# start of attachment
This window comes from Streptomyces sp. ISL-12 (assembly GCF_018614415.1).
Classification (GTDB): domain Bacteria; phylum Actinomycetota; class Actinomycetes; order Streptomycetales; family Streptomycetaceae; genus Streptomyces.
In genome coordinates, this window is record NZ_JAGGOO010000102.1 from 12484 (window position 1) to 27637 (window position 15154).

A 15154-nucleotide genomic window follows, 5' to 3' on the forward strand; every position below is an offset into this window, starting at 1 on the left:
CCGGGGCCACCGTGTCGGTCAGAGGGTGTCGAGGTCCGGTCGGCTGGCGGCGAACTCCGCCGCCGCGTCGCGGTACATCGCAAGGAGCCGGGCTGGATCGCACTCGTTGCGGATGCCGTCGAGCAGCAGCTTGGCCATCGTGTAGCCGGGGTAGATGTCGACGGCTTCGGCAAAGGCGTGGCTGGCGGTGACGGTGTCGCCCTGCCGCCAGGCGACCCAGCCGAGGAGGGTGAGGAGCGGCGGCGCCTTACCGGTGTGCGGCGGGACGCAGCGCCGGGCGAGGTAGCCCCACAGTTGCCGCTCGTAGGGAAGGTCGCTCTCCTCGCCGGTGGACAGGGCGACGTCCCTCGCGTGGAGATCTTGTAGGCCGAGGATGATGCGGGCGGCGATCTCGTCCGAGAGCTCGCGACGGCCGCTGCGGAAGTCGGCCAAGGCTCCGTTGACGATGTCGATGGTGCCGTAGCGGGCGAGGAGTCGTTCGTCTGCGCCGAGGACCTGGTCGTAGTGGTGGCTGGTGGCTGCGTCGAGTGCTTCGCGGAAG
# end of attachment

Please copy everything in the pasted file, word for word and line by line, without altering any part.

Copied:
This window comes from Streptomyces sp. ISL-12 (assembly GCF_018614415.1).
Classification (GTDB): domain Bacteria; phylum Actinomycetota; class Actinomycetes; order Streptomycetales; family Streptomycetaceae; genus Streptomyces.
In genome coordinates, this window is record NZ_JAGGOO010000102.1 from 12484 (window position 1) to 27637 (window position 15154).

A 15154-nucleotide genomic window follows, 5' to 3' on the forward strand; every position below is an offset into this window, starting at 1 on the left:
CCGGGGCCACCGTGTCGGTCAGAGGGTGTCGAGGTCCGGTCGGCTGGCGGCGAACTCCGCCGCCGCGTCGCGGTACATCGCAAGGAGCCGGGCTGGATCGCACTCGTTGCGGATGCCGTCGAGCAGCAGCTTGGCCATCGTGTAGCCGGGGTAGATGTCGACGGCTTCGGCAAAGGCGTGGCTGGCGGTGACGGTGTCGCCCTGCCGCCAGGCGACCCAGCCGAGGAGGGTGAGGAGCGGCGGCGCCTTACCGGTGTGCGGCGGGACGCAGCGCCGGGCGAGGTAGCCCCACAGTTGCCGCTCGTAGGGAAGGTCGCTCTCCTCGCCGGTGGACAGGGCGACGTCCCTCGCGTGGAGATCTTGTAGGCCGAGGATGATGCGGGCGGCGATCTCGTCCGAGAGCTCGCGACGGCCGCTGCGGAAGTCGGCCAAGGCTCCGTTGACGATGTCGATGGTGCCGTAGCGGGCGAGGAGTCGTTCGTCTGCGCCGAGGACCTGGTCGTAGTGGTGGCTGGTGGCTGCGTCGAGTGCTTCGCGGAAG